Directed by George Miller.
Starring Tilda Swinton, Idris Elba, Ece Yüksel, Zerrin Tekindor, Erdil Yaşaroğlu, Kaan Guldur, David Collins, Alyla Browne, Nicola Mouawad, Burcu Gölgedar, Berk Ozturk, Ogulcan Arman Uslu, Pia Thunderbolt, Matteo Bocelli, Lachy Hulme, Megan Gale, Jack Braddy, and Aamito Lagum.
A lonely scholar, on a trip to Istanbul, discovers a Djinn who offers her three wishes in exchange for his freedom.
George Miller certainly has one of the strangest and most unique directorial outputs, so in a way, it’s on-brand that he follows up Mad Max: Fury Road (one of the most exhilarating and euphoric action films ever made, no hyperbole) with Three Thousand Years of Longing, a dialogue-driven tale between a narratologist and a Djinn that’s primarily set in a hotel room (unless we are being shown the genie’s back story across time).
What makes everything Miller creates worth watching is that there will be a distinct visual flair with graceful camera maneuvering, whether total mayhem (Mad Max) or something cutesy (Babe). It’s always going to be challenging to step inside a completely different genre, but there’s a likelier chance at success when craftsmanship and vision come first.
That’s not to say George Miller is an underwhelming storyteller, either. If anything, it’s the contrary, especially with the likes of Fury Road baking several gripping character moments into its nonstop chaos. Here, the 77-year-old filmmaker has made stories a focal point of conversation and analysis. Based upon the short story The Djinn in the Nightingale’s Eye by A.S. Byatt, Three Thousand Years of Longing starts with narratologist Alithea (Tilda Swinton) giving a lecture in Istanbul, with the majority of for teachings pushing back against the relevancy of mythology and other ancient texts. During that same presentation, she imagines a character or two from those times in the crowd, which causes her to faint briefly.
Before resting up and relaxing at the hotel, Alithea also purchases a mysterious bottle from an artifacts shop. It’s not much longer before Idris Elba is bursting out in giant form (the hotel room barely contains him, although he does eventually take on a more normal size even if he still towers over his screen partner in every frame, which speaks to the careful and methodical photography from John Seale) and desperate to grant three wishes in exchange for his freedom. You know the deal, and there are no twists to the formula, but Alithea wisely brings up that every story involving someone receiving wishes from a Djinn is typically a cautionary tale. She even wonders if this genie is a trickster with ulterior motives.
Tilda Swinton and Idris Elba are unbelievably gifted actors, so it’s no shock that they are as intellectually stimulating to watch as their characters. As they discuss the essence and purpose of storytelling, they are forced to open up to each other. The genie goes first, detailing a heartbreaking tale of love and betrayal that got him stuck in the bottle, to begin with. Meanwhile, Alithea responds with a rundown of her romantic life and how an instance of betrayal became an opportunity for freedom to take charge in her life. Such juxtapositions offer much to ponder about love and, well, longing. For Alithea, it’s a definition that becomes redefined over time.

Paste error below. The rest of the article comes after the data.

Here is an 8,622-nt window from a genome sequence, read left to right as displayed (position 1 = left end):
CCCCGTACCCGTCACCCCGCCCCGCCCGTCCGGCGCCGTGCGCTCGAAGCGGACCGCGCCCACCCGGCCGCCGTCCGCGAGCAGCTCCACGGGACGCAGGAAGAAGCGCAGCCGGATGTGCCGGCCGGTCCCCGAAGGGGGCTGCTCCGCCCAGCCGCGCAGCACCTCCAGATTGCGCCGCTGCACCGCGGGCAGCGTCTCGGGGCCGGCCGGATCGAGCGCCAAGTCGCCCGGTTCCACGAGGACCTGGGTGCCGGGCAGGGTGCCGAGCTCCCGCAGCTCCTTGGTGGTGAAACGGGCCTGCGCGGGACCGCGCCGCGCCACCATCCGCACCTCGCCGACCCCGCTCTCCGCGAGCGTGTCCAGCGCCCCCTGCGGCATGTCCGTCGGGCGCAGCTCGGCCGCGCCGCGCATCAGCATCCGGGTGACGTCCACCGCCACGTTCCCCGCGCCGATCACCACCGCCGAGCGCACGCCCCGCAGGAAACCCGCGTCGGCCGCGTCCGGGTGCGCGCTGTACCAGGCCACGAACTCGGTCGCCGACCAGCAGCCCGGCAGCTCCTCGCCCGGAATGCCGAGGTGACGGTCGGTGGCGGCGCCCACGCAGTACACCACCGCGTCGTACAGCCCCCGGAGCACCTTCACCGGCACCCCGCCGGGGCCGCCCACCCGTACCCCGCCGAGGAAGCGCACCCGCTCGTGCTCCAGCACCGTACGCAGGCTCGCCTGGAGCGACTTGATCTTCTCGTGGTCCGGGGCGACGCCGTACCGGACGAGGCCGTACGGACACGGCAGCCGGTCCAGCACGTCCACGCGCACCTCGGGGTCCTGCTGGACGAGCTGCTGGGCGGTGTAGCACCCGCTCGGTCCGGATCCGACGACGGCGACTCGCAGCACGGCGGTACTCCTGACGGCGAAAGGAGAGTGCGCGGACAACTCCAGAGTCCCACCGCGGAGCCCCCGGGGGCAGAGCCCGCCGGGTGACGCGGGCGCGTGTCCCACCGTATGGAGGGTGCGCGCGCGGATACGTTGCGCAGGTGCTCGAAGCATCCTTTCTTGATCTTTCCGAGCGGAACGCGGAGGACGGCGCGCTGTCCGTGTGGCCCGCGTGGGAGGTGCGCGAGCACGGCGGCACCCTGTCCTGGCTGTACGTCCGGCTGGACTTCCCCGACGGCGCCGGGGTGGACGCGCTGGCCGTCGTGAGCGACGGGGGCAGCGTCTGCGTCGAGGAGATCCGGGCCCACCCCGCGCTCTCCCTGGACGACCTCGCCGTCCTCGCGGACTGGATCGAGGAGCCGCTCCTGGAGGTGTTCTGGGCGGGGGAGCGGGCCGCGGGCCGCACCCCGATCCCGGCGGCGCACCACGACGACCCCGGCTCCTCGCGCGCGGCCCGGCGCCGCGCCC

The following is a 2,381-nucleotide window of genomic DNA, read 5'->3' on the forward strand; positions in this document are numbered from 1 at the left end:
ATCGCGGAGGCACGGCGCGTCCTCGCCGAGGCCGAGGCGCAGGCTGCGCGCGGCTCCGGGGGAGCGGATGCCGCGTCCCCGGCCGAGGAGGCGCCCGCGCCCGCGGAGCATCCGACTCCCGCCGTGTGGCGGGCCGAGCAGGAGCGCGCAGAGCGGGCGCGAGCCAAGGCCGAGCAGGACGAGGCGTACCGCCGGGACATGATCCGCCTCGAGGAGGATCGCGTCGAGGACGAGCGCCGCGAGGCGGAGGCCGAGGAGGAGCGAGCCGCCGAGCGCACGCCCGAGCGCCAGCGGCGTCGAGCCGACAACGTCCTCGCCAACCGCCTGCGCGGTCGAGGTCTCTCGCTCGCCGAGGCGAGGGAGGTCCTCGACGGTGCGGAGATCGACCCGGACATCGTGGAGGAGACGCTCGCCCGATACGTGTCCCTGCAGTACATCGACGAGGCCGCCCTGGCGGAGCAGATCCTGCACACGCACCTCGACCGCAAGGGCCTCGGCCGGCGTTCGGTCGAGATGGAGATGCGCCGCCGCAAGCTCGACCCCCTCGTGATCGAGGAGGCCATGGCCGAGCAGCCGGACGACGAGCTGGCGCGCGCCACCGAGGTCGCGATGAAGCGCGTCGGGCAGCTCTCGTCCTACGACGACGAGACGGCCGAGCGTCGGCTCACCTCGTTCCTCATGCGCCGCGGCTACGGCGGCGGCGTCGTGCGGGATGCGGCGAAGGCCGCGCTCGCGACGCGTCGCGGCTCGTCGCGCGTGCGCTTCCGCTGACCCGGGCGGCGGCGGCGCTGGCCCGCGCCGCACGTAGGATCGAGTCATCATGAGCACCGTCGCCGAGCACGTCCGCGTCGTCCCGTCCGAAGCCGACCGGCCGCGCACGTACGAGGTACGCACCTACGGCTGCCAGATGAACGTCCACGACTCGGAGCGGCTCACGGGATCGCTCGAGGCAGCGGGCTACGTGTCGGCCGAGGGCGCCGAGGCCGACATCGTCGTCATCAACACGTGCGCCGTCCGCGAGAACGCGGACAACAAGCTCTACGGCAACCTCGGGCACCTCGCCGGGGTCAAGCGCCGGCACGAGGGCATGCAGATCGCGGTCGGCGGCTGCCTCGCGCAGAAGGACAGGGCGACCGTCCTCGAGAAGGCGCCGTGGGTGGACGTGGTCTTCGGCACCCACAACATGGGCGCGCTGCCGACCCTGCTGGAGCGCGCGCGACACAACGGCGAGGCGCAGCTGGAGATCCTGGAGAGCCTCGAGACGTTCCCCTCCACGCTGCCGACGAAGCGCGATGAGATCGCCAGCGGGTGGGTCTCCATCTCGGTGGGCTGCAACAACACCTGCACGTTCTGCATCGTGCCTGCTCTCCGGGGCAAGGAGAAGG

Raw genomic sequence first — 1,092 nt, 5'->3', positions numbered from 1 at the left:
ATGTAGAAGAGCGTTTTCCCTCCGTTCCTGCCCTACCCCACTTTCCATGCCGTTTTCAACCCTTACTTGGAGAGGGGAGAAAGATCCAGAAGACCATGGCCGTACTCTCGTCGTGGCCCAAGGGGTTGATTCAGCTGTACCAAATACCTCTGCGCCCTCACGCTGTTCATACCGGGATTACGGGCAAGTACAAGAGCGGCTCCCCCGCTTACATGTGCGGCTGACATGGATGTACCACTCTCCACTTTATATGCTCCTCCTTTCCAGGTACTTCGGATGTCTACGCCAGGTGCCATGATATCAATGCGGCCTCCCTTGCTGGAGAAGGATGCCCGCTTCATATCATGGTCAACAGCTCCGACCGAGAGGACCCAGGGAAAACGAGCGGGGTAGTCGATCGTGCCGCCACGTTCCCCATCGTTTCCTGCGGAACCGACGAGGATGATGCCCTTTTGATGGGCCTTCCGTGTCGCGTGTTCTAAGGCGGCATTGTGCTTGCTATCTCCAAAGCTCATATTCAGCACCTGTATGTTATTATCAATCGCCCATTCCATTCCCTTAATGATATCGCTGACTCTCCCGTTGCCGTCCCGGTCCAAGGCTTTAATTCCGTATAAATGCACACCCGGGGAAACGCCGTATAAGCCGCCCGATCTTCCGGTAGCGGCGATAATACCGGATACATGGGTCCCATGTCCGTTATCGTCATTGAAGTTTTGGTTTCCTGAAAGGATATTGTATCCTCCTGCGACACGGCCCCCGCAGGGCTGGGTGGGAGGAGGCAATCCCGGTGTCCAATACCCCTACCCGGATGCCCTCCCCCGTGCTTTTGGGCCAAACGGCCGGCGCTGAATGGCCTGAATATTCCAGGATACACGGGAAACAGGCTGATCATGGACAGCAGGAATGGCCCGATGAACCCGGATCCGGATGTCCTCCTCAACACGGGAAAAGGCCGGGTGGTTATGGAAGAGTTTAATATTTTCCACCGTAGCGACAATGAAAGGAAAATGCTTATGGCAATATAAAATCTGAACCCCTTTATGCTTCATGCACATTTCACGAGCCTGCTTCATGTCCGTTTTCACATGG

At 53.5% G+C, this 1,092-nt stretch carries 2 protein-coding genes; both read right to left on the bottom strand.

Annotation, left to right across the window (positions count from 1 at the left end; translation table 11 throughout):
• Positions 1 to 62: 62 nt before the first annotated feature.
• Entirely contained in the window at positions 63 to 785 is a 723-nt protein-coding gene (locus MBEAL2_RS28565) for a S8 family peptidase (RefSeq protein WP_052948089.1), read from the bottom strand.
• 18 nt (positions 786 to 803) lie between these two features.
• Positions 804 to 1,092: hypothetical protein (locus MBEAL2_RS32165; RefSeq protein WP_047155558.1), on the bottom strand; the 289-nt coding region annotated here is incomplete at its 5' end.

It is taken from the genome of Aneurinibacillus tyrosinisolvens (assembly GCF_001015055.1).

However, the brunt of Three Thousand Years of Longing is a trilogy of flashbacks (back to the Ottoman Empire and more) taking viewers through the Djinn’s confinement, loneliness, chance encounters with potential wish makers (it usually doesn’t end well), and desire for connection and freedom. A clever take on The Sword in the Stone and other fables are here, allowing George Miller to get zany and detailed with costumes, production designs, and even a few small-scale battle sequences. A dark charm and delicate, gliding camera movements bolster this sense of enchantment and wonder.
The only problem is that all three short stories are surface-value intriguing, mostly living off visuals and style. Each of them also feels packed roughly five minutes too much, which adds up and becomes a bit more of a nuisance, considering it pulls the focus away from the engaging hotel room talk and Alithea’s shifting mindset. There are also times when the stories come alive more emotionally when we see Idris Elba telling them to Alithea, rather than listening to his narration and witnessing them unfold for ourselves.
Unfortunately, that’s the extent of stirring resonance; for a movie called Three Thousand Years of Longing, the romance never approaches the sweeping epicness the larger narrative aims for. Much here is emotionally muted, which becomes frustrating during the directionless third act that, while making a compelling point against technology, comes across thrown together and like it might go on for another 3000 years.
However, the tantalizing concept of detailing a Djinn’s life with all the pain, endurance, and loneliness that comes with the territory, alongside a study of the purpose of storytelling, suggests something refreshing can always be drawn from old tales. And you don’t have to wish for it; you give George Miller the green light.
Flickering Myth Rating – Film: ★ ★ ★ / Movie: ★ ★ ★
Robert Kojder is a member of the Chicago Film Critics Association and the Critics Choice Association. He is also the Flickering Myth Reviews Editor. Check here for new reviews, follow my Twitter or Letterboxd, or email me at [email protected]
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